Dominion proposes pilot to test longer-lasting battery storage
A battery system operated by Dominion Energy in Powhatan County, Virginia. (Sarah Vogelsong / Virginia Mercury)
Dominion Energy is seeking regulatory approval for a battery storage pilot that would be capable of discharging stored power over longer periods of time than its current technology allows, a development seen as a key component of the transition to renewable energy.
At its Darbytown Power Station in Henrico County, Dominion wants to try out two batteries: one 5 megawatt iron-air battery from Form Energy that uses a rust oxidation process and another 4 megawatt zinc-hybrid battery from Eos Energy that uses a zinc reaction process.
The two technologies, which are being proposed as part of a portfolio of battery pilots by Dominion, have the ability to dispatch energy for up to 100 hours and 16 hours, respectively. The most common form of battery technology uses lithium, which can dispatch stored energy for up to roughly four hours.
As Virginia utilities increasingly generate power from renewable sources like solar and wind, reliability concerns have put a stronger focus on battery storage as a way to provide power to the grid when weather conditions are poor.
“We want to discharge this energy sometimes when the sun isn’t shining and the wind isn’t blowing,” said Tim Eberly, a Dominion spokesperson. “That’s why these longer-duration batteries are so critical when it comes to this transition to a clean energy grid and renewable energy.”
The two new batteries also have safety and other benefits compared to lithium batteries, the company says.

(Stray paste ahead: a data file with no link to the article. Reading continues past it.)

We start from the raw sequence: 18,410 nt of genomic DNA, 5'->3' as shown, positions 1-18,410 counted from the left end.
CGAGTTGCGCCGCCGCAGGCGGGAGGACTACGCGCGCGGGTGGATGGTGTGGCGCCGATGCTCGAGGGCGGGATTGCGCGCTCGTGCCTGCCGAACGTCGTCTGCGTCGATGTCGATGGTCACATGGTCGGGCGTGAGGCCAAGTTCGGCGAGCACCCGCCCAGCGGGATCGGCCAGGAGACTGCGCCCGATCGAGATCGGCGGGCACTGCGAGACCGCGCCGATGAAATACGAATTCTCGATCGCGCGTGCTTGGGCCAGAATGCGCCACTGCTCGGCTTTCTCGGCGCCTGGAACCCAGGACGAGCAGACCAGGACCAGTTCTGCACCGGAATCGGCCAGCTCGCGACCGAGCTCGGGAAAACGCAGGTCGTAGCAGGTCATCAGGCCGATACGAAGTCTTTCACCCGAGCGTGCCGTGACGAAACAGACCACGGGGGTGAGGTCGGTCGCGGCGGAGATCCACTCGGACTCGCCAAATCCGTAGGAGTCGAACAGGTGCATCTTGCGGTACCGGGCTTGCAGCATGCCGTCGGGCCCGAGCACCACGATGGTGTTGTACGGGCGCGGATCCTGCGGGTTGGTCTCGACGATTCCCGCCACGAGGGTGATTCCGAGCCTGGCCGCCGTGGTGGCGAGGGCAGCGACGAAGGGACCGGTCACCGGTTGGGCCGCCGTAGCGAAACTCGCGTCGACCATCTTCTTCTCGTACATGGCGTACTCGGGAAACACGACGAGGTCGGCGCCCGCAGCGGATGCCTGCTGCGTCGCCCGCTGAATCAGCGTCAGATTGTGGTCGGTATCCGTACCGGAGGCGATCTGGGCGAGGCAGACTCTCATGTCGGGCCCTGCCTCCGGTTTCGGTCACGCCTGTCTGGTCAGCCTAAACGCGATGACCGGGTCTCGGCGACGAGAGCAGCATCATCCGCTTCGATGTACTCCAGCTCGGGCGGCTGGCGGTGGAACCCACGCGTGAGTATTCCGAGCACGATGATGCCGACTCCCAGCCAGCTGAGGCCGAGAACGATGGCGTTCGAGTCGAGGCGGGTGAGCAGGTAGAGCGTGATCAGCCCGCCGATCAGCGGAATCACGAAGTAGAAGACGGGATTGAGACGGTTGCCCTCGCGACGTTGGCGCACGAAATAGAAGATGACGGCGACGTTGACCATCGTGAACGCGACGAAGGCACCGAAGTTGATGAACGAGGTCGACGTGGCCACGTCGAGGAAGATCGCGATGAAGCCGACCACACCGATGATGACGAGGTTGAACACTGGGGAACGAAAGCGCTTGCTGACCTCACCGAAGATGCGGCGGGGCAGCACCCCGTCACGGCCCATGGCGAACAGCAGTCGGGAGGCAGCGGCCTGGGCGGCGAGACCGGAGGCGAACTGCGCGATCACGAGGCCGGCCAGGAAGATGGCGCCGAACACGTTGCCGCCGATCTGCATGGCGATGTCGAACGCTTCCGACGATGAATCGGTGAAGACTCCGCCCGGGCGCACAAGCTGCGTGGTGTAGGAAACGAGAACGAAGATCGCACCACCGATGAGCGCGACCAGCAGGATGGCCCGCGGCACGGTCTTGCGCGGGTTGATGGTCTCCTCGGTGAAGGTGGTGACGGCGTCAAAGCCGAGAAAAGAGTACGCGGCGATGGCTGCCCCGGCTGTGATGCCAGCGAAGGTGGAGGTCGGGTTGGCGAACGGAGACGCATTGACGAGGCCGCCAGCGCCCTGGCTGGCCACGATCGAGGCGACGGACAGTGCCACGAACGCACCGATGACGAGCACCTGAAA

The non-lithium technologies avoid the risk of “thermal runaway,” which is when one lithium cell in the battery overheats and leaks into another cell, causing a chain reaction.
Furthermore, said Brandon Martin, manager of business development at Dominion, because demand for lithium is so high, the use of other materials for batteries could ease supply worries.
“The electric vehicle market and other sources of demand are expected to be about 90% of the total lithium produced,” he said. “Standalone energy storage is expected to be about 10%. And that’s our utility. … Other utilities across the U.S. … have energy storage goals as well.”
Ram B. Gupta, a professor at Virginia Commonwealth University’s College of Engineering who has studied the mining of minerals for battery storage technology, noted non-lithium batteries may not be as efficient at storing electricity as lithium batteries. But the iron and zinc they rely on is also more prevalent and less toxic than lithium, he said.
“We really need technology that uses elements that are not too toxic and not too expensive,” Gupta said.
Dominion isn’t the only utility experimenting with longer-duration batteries. At a press conference Monday, the U.S. Department of Energy’s Office of Clean Energy Demonstrations detailed nine long-duration energy storage projects around the country, including one in Maryland. Currently, said Juan Alvarez, a program manager for the office, only 2% of the 1,325 energy storage projects in North America have a duration of over 10 hours.
“Cheaper, longer energy storage can support the expansion of renewables like solar and wind by providing stability, flexibility and optionality to the grid,” said Alvarez.
If they receive State Corporation Commission approval, Dominion’s proposed projects would be operational by 2026. They come with an estimated price tag of $70.6 million, but Martin said there would be no change in customer bills since the costs for the projects will be recovered through the current base rates.
Virginia’s 2018 Grid Transformation and Security Act directed the SCC to establish pilot programs for Dominion to test out battery technologies capable of storing up to 30 megawatts of electricity. The utility is already running three lithium battery pilots in Powhatan, Hanover and New Kent counties totaling 16 megawatts and recently broke ground on a 50 megawatt battery storage facility, the company’s largest.
The Virginia Clean Economy Act calls for Dominion to develop 2,700 megawatts of battery storage by 2035.
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